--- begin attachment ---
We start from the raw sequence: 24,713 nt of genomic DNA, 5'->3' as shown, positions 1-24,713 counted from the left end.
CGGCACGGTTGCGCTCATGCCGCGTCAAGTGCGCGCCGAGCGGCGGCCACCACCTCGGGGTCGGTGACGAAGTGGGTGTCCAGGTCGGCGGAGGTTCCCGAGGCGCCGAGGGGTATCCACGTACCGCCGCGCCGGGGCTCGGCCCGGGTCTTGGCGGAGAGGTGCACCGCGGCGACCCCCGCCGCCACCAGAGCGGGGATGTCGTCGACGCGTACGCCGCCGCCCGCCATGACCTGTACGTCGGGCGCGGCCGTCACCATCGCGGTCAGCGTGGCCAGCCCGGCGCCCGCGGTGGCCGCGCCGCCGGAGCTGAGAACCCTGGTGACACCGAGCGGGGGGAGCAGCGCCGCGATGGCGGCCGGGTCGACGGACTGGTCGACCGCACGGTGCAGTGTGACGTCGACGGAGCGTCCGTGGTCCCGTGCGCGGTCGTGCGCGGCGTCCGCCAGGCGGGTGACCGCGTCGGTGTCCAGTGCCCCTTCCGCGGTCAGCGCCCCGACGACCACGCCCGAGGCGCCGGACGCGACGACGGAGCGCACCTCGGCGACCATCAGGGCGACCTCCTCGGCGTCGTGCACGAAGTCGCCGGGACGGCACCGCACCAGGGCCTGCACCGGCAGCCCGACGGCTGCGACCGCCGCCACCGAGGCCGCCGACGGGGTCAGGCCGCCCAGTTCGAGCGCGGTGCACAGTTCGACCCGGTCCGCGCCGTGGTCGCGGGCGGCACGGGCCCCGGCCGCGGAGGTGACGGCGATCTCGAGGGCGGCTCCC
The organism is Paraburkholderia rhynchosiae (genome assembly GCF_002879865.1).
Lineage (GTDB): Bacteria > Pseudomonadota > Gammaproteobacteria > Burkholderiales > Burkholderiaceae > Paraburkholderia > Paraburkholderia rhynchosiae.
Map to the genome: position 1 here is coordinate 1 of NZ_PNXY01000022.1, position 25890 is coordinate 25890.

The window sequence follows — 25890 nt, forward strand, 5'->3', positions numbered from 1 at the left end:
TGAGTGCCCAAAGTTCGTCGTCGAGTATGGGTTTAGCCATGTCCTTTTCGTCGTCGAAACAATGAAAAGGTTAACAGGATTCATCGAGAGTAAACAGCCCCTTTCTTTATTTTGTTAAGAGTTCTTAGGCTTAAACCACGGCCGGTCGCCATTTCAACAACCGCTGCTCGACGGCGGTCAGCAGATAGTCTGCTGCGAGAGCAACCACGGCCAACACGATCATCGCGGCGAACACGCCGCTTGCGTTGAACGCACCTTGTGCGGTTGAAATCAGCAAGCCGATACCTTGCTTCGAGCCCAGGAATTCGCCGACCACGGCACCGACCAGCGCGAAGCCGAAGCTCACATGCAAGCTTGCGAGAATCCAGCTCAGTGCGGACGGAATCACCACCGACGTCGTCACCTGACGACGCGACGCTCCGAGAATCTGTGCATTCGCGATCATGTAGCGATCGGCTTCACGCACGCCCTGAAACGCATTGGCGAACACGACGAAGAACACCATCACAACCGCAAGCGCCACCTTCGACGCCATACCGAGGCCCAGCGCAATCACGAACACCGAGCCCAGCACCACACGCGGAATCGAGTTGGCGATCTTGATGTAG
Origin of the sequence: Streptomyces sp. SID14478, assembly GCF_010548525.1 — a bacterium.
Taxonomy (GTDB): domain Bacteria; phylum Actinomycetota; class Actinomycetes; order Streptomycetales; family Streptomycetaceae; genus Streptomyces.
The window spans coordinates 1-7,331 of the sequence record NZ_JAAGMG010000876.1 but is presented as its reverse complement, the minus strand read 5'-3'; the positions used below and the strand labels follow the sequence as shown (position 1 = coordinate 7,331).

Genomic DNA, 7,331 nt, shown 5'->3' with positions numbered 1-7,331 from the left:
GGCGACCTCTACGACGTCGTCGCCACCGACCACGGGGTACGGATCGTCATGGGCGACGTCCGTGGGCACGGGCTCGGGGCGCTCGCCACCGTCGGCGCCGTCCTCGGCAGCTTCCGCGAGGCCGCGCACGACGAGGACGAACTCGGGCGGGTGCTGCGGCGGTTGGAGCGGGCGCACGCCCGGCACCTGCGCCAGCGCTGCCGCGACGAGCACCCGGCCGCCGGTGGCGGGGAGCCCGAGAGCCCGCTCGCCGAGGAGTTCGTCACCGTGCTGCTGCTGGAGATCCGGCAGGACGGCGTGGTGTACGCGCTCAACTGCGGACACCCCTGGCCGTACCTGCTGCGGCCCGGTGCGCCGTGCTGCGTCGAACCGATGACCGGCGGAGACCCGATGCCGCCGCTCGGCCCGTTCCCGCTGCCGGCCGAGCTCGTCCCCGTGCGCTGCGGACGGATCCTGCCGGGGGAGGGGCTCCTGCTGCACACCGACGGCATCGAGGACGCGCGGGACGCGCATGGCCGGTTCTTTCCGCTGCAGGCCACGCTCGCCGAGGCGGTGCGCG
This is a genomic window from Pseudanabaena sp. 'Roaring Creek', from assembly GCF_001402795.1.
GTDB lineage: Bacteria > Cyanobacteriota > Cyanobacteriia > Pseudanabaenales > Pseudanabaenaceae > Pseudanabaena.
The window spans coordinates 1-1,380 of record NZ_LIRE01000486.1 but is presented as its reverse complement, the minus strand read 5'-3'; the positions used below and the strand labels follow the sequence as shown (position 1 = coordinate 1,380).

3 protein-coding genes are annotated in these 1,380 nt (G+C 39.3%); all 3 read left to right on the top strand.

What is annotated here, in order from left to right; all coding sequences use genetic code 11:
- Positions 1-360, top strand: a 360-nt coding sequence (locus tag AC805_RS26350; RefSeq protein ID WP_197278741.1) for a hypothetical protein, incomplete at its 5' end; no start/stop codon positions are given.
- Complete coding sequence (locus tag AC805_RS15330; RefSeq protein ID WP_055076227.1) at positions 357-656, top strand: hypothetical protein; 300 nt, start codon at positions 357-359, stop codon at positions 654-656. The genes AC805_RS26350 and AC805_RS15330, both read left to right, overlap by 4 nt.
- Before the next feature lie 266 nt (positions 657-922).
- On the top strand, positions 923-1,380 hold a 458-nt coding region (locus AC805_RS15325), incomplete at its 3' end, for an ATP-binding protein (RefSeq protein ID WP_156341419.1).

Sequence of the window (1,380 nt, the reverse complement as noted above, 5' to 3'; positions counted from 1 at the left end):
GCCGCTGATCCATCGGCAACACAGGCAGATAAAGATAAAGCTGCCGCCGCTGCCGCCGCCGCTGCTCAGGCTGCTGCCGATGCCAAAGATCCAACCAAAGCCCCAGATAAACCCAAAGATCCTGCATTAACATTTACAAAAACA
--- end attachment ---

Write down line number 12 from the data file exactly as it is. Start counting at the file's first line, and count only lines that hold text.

GGCGACCTCTACGACGTCGTCGCCACCGACCACGGGGTACGGATCGTCATGGGCGACGTCCGTGGGCACGGGCTCGGGGCGCTCGCCACCGTCGGCGCCGTCCTCGGCAGCTTCCGCGAGGCCGCGCACGACGAGGACGAACTCGGGCGGGTGCTGCGGCGGTTGGAGCGGGCGCACGCCCGGCACCTGCGCCAGCGCTGCCGCGACGAGCACCCGGCCGCCGGTGGCGGGGAGCCCGAGAGCCCGCTCGCCGAGGAGTTCGTCACCGTGCTGCTGCTGGAGATCCGGCAGGACGGCGTGGTGTACGCGCTCAACTGCGGACACCCCTGGCCGTACCTGCTGCGGCCCGGTGCGCCGTGCTGCGTCGAACCGATGACCGGCGGAGACCCGATGCCGCCGCTCGGCCCGTTCCCGCTGCCGGCCGAGCTCGTCCCCGTGCGCTGCGGACGGATCCTGCCGGGGGAGGGGCTCCTGCTGCACACCGACGGCATCGAGGACGCGCGGGACGCGCATGGCCGGTTCTTTCCGCTGCAGGCCACGCTCGCCGAGGCGGTGCGCG